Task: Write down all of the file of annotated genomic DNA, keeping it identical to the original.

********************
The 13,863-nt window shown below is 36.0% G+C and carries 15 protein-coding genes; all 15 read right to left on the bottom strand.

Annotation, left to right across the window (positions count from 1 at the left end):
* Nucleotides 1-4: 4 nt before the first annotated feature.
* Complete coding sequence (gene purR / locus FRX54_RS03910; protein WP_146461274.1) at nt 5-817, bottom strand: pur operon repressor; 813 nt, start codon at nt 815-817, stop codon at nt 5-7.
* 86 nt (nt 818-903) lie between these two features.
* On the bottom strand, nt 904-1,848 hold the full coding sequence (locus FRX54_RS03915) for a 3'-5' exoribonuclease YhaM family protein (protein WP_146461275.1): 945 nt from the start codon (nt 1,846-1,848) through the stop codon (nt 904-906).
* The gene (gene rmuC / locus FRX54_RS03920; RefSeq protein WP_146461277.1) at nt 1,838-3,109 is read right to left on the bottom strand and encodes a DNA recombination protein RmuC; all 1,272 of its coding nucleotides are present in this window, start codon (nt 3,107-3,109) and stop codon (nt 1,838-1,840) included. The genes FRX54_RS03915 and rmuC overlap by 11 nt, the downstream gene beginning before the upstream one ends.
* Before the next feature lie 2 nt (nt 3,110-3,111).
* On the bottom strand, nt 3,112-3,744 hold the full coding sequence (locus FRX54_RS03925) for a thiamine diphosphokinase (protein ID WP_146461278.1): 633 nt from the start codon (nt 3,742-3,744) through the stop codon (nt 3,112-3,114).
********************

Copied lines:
The 13,863-nt window shown below is 36.0% G+C and carries 15 protein-coding genes; all 15 read right to left on the bottom strand.

Annotation, left to right across the window (positions count from 1 at the left end):
* Nucleotides 1-4: 4 nt before the first annotated feature.
* Complete coding sequence (gene purR / locus FRX54_RS03910; protein WP_146461274.1) at nt 5-817, bottom strand: pur operon repressor; 813 nt, start codon at nt 815-817, stop codon at nt 5-7.
* 86 nt (nt 818-903) lie between these two features.
* On the bottom strand, nt 904-1,848 hold the full coding sequence (locus FRX54_RS03915) for a 3'-5' exoribonuclease YhaM family protein (protein WP_146461275.1): 945 nt from the start codon (nt 1,846-1,848) through the stop codon (nt 904-906).
* The gene (gene rmuC / locus FRX54_RS03920; RefSeq protein WP_146461277.1) at nt 1,838-3,109 is read right to left on the bottom strand and encodes a DNA recombination protein RmuC; all 1,272 of its coding nucleotides are present in this window, start codon (nt 3,107-3,109) and stop codon (nt 1,838-1,840) included. The genes FRX54_RS03915 and rmuC overlap by 11 nt, the downstream gene beginning before the upstream one ends.
* Before the next feature lie 2 nt (nt 3,110-3,111).
* On the bottom strand, nt 3,112-3,744 hold the full coding sequence (locus FRX54_RS03925) for a thiamine diphosphokinase (protein ID WP_146461278.1): 633 nt from the start codon (nt 3,742-3,744) through the stop codon (nt 3,112-3,114).